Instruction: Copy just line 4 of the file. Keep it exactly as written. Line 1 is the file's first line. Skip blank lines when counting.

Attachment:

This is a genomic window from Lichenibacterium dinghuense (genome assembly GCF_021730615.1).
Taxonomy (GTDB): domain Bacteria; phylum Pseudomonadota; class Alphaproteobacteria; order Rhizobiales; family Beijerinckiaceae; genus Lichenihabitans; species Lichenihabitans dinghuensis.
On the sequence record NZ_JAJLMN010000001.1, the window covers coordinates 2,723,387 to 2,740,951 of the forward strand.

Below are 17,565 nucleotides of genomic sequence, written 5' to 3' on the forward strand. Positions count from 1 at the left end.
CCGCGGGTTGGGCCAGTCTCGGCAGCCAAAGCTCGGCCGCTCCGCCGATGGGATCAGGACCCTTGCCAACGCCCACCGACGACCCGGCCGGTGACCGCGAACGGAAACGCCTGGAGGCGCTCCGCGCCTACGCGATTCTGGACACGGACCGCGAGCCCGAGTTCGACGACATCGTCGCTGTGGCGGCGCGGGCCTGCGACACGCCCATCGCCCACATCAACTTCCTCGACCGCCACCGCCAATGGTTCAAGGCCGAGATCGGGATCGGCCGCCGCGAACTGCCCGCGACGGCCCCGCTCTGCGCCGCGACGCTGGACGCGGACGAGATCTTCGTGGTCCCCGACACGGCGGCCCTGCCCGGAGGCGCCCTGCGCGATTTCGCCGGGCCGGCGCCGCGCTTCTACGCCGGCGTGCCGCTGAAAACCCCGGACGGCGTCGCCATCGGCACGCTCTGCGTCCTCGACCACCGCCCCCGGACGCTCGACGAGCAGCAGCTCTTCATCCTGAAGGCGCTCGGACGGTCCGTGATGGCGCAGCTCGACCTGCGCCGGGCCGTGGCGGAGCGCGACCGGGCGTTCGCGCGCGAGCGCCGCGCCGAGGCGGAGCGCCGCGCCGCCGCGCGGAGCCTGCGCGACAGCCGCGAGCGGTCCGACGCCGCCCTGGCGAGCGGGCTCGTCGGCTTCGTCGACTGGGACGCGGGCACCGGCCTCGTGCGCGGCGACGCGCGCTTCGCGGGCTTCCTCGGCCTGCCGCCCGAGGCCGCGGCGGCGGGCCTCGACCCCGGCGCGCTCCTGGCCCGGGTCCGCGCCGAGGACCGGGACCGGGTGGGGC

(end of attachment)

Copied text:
Below are 17,565 nucleotides of genomic sequence, written 5' to 3' on the forward strand. Positions count from 1 at the left end.